SALT LAKE CITY — Of Operation Rio Grande's now more than 1,400 arrests, 36 more people Thursday were assessed for placement into treatment and other drug court programs, including Salt Lake County's new "specialty court."
That means 36 jail beds — as long as those people don't change their minds or drop out of the programs — will be freed up in the overcrowded Salt Lake County Jail starting next week, causing some nonviolent offenders to be booked and released just hours after arrest.
In addition, 24 more treatment beds became available at Odyssey House as part of the treatment phase of Operation Rio Grande meant to help divert drug addicts from jail, said Noella Sudbury, the county's Criminal Justice Advisory Council coordinator.
Those beds, combined with 37 others that opened up last month, act as another mile marker for county's goal to open about 240 more treatment beds by the end of the year.
"It's a really positive part of Operation Rio Grande," Sudbury said. "Focusing on treatment is going to actually help people get over their illness and get onto their path for recovery.
"These collaborations with the jail are key to this whole effort being successful," she added, "because without it, a lot of people just face a revolving door."
Starting at 7 a.m. Thursday, a team of social workers and public defenders spent most of the day seeking candidates for alternatives to jail, Sudbury said.
It marked the second "assessment day" to help divert people from jail and into treatment or other programs since Operation Rio Grande began Aug. 14.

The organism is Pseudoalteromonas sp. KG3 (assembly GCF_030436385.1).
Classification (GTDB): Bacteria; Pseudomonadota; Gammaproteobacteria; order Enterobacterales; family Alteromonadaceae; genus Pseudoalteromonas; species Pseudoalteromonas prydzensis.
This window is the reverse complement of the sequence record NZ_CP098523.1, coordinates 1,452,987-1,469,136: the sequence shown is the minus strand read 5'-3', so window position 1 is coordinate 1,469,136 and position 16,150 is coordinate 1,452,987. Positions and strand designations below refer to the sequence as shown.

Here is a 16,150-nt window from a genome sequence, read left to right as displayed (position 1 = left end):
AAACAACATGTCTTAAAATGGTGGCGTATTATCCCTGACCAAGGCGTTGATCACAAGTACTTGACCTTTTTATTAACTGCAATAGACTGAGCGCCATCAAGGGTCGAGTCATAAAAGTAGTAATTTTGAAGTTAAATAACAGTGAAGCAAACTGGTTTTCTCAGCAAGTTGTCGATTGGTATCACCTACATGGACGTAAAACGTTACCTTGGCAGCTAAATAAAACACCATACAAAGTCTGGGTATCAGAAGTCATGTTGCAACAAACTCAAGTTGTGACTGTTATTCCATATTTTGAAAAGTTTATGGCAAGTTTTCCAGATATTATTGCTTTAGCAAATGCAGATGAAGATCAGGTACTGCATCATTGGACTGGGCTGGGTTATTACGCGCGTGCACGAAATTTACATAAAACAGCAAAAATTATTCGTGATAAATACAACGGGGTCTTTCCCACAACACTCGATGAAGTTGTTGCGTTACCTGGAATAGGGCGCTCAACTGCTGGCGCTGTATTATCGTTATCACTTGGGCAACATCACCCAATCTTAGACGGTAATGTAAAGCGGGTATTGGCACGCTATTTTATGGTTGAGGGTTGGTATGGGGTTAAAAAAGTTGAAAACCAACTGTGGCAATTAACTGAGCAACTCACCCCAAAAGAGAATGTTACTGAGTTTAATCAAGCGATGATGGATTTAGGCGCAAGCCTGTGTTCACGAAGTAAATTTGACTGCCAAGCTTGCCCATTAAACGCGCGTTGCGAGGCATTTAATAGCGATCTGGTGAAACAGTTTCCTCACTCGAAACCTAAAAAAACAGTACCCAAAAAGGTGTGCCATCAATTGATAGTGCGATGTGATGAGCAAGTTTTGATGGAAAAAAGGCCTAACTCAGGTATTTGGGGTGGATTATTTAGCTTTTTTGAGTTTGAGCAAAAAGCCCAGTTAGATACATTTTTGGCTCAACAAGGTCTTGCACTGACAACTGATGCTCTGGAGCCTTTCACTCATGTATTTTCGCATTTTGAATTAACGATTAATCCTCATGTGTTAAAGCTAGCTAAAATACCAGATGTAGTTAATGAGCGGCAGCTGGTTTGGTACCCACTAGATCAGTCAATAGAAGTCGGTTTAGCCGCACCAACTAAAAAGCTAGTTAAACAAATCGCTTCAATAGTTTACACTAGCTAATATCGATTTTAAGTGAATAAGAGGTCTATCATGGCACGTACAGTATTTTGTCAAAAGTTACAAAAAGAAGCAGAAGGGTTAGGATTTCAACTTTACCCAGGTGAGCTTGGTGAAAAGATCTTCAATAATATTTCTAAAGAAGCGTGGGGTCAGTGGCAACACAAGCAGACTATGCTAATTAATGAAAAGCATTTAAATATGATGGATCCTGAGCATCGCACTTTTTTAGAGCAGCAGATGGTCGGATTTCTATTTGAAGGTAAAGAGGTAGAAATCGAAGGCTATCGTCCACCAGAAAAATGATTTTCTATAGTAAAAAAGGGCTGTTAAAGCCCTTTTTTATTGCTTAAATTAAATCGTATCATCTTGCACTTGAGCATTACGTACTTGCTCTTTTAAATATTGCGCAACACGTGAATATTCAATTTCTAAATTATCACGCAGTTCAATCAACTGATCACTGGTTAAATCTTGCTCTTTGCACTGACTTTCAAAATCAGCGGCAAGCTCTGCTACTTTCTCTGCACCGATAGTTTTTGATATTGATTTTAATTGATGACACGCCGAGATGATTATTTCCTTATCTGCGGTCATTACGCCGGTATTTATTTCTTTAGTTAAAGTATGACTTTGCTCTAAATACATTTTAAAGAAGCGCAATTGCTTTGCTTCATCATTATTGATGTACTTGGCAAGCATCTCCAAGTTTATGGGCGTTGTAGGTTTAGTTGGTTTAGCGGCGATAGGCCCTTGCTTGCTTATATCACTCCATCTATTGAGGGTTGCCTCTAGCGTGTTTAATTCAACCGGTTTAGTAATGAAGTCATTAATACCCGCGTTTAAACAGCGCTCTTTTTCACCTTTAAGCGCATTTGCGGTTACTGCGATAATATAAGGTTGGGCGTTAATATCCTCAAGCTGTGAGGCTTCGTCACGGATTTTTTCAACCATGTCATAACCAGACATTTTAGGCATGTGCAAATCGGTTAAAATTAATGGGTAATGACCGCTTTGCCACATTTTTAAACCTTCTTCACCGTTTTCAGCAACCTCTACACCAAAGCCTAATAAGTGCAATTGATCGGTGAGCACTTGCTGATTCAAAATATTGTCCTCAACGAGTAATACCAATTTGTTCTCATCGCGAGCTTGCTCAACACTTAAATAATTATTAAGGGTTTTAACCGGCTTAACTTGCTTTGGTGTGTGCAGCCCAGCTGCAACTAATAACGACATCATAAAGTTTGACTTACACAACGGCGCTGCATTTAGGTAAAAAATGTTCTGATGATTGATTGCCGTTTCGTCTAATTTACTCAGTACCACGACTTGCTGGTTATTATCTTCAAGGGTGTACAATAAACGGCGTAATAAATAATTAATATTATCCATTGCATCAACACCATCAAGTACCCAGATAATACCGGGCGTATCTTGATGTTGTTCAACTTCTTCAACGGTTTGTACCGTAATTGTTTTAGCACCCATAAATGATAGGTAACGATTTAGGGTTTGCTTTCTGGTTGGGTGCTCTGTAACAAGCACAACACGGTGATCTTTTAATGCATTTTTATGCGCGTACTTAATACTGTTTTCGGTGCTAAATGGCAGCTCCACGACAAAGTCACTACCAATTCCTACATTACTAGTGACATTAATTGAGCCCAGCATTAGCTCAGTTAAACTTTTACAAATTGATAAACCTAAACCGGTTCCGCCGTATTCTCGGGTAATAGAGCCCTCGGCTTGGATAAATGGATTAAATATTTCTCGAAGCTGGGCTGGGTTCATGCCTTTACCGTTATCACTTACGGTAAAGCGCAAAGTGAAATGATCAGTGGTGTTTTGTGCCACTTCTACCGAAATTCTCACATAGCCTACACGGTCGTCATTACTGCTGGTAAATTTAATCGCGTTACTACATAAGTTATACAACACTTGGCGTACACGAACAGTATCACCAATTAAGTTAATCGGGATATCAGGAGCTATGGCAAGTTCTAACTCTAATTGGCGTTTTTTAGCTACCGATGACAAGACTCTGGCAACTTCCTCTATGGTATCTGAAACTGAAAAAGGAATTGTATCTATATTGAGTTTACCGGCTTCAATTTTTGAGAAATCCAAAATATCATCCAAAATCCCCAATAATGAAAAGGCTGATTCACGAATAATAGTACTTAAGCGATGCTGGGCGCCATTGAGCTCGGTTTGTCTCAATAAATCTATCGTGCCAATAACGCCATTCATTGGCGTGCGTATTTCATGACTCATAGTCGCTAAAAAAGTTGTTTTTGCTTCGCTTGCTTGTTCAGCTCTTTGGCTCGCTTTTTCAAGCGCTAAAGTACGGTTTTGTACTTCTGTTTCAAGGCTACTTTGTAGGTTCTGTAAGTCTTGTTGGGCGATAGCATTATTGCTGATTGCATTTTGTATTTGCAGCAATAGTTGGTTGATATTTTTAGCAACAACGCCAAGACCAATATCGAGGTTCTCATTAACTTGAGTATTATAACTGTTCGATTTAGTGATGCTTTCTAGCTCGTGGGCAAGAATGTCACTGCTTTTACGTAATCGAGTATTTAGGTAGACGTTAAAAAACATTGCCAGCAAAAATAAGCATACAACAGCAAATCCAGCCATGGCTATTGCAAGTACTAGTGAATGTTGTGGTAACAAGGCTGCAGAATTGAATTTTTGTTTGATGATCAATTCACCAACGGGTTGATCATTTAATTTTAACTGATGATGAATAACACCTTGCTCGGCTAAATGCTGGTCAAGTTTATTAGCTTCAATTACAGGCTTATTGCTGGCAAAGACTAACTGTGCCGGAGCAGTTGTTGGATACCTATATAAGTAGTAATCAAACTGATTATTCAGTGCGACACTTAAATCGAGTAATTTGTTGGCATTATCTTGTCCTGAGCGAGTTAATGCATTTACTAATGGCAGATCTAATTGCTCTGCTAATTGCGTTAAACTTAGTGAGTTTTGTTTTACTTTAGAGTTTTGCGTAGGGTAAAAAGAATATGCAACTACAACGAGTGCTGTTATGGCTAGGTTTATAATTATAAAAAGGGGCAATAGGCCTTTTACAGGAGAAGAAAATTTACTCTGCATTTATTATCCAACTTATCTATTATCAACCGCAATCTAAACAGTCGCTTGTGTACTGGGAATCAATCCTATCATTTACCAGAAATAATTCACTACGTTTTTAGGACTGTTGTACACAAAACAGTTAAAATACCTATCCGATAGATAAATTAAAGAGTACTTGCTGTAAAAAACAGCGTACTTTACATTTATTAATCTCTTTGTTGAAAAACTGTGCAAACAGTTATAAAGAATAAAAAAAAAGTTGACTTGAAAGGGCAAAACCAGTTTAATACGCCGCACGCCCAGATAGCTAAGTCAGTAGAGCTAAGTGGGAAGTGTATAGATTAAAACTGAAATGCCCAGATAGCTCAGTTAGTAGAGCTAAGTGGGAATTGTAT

While some will go to drug court or other county programs, others qualified for the specialty court — a new process designed to give drug offenders an incentive to sober up by offering them a chance wipe drug charges from their record if they complete treatment.
The 36 who qualified for specialty court will join 35 others deemed eligible for the program last month, Sudbury said. She didn't have an exact count of those who qualified Thursday night.
The group will begin orientation Wednesday, Sudbury said, and they will begin filling the new treatment beds next week.
Rep. Jim Dunnigan, R-Taylorsville, toured the Salt Lake County Jail during Thursday's assessments, wanting to see how candidates are selected for treatment programs.
Dunnigan sponsored Utah's Medicaid waiver bill that is expected to provide $6 million in treatment through Operation Rio Grande if the funds are approved by the federal government by the end of the year.
Dunnigan said he met and talked with about five candidates — including a mother who had lost custody of her children and another who was in an abusive relationship — who he said he was glad to see have an opportunity to get out of jail and turn their lives around.
"Some had never tried treatment before," he said. "They're still wondering what this is all about, but would like to get their lives on track."
There's always the expectation some will drop out, Dunnigan said, but he was glad to see they're getting the chance.
It's daunting to compare the several dozen who qualify for alternatives with the more than 1,400 of Operation Rio Grande's arrests, he acknowledged, adding that it's not surprising because "not everyone is ready for treatment."
Those arrestees were picked "fresh off the streets," and many "just want to be out of jail as soon as possible" rather than spending 90 days in detox and treatment, Dunnigan said.
But for those who do want treatment, the assessment gives opportunities to people who are ready change their lives, he said.
"I can't describe how appreciative they were," Dunnigan said. "They didn't even know there was a program or an opportunity. It just warms your heart."